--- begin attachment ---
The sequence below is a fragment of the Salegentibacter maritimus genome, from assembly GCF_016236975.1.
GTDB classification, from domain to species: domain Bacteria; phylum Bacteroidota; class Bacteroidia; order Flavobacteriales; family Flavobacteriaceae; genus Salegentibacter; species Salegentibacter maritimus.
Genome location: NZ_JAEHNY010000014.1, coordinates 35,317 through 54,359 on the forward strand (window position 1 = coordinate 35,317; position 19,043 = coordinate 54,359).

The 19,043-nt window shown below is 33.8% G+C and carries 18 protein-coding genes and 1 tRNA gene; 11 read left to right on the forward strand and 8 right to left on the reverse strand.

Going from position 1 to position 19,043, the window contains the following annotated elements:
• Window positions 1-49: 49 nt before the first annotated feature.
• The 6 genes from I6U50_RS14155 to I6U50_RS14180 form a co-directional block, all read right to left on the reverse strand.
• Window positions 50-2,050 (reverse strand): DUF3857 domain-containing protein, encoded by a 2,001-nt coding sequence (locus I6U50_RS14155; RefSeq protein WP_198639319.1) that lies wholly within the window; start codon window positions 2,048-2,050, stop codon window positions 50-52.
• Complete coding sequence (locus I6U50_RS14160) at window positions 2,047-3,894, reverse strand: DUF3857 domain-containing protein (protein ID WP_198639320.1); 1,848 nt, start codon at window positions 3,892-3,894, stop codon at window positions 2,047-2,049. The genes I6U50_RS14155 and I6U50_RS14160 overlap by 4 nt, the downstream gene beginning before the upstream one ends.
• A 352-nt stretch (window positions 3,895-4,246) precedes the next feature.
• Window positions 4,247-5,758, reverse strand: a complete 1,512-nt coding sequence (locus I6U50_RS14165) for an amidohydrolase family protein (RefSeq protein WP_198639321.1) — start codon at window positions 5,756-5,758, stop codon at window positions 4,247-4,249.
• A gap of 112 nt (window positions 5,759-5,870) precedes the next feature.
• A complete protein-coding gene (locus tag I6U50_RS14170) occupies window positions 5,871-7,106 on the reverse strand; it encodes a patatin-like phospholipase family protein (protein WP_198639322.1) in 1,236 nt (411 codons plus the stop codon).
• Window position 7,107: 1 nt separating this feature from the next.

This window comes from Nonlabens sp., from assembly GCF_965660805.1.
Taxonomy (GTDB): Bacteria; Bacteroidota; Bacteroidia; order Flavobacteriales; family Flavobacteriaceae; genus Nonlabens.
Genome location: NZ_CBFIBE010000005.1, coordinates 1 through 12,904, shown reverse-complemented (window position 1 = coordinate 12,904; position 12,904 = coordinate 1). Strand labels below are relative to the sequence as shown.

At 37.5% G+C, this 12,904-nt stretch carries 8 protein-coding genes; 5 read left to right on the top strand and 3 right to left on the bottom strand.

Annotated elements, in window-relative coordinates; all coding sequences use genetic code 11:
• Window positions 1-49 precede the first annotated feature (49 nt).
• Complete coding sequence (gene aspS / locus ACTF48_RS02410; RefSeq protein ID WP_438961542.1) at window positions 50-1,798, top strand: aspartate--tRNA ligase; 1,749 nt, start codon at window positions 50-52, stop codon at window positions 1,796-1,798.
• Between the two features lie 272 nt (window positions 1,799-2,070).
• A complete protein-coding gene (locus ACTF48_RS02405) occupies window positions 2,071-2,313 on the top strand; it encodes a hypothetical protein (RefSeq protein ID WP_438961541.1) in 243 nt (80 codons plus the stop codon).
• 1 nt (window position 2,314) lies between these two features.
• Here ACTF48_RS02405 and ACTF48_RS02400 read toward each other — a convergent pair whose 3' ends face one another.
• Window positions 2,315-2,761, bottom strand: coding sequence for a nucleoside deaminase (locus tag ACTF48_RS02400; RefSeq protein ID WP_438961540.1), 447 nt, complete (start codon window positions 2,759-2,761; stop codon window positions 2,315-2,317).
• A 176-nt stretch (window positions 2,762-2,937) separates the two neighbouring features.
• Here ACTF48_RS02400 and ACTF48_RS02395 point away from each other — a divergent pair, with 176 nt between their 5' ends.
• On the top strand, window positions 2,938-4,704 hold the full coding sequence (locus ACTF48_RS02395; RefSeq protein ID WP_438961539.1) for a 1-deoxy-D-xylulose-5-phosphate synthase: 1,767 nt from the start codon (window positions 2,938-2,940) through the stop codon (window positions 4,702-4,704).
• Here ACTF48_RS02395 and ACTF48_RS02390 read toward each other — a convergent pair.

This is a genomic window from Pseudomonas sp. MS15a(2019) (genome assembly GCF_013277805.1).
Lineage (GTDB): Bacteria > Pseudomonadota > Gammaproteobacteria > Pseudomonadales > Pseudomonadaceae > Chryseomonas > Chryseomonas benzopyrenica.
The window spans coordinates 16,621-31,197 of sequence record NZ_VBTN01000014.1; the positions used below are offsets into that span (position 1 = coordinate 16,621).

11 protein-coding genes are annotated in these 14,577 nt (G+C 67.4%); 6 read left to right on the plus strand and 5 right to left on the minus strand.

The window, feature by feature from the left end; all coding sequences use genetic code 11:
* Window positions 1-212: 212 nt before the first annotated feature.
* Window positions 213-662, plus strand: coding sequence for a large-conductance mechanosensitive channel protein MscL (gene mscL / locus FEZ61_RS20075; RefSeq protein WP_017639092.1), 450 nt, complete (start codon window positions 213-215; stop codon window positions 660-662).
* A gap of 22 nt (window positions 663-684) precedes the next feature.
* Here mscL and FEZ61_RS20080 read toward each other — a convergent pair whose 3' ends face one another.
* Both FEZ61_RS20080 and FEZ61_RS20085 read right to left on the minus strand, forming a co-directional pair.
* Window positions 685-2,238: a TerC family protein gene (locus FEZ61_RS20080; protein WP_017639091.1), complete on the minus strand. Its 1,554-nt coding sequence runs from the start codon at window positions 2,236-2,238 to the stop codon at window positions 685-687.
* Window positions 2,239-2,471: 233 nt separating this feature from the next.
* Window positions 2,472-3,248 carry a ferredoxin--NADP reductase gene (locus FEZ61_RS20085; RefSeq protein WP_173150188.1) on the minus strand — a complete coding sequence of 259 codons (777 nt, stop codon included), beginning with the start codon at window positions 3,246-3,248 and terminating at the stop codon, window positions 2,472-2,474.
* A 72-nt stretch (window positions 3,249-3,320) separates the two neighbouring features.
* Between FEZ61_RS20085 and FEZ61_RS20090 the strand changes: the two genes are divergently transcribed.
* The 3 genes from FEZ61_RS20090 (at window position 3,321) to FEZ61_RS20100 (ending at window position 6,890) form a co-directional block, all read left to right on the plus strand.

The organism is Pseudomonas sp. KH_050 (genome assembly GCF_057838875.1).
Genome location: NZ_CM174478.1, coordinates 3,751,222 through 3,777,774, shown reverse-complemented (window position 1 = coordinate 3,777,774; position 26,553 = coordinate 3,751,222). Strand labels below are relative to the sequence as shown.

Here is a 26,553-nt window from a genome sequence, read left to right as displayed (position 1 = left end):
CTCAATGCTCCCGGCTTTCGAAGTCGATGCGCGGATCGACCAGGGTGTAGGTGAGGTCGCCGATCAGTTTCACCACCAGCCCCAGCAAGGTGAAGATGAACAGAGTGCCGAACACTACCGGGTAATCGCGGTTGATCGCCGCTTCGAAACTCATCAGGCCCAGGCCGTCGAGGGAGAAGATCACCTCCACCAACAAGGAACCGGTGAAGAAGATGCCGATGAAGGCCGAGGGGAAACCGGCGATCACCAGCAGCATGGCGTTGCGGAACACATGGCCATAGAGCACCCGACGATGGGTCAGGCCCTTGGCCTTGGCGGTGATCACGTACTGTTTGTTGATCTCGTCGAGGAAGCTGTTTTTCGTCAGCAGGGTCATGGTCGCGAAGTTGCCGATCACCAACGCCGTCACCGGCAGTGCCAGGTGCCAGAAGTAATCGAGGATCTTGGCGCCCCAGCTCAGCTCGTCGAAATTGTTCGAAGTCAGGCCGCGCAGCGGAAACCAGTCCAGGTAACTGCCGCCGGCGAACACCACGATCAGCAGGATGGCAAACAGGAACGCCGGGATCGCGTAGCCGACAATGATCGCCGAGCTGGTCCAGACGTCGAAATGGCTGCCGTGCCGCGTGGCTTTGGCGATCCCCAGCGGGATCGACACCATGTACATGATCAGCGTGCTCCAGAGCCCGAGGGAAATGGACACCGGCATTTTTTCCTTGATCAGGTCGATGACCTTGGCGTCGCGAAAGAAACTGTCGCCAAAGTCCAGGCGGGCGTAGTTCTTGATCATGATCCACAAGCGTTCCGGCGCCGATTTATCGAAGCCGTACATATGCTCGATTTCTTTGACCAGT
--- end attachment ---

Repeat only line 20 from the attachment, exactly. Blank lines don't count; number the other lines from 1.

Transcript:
• Window positions 1-49 precede the first annotated feature (49 nt).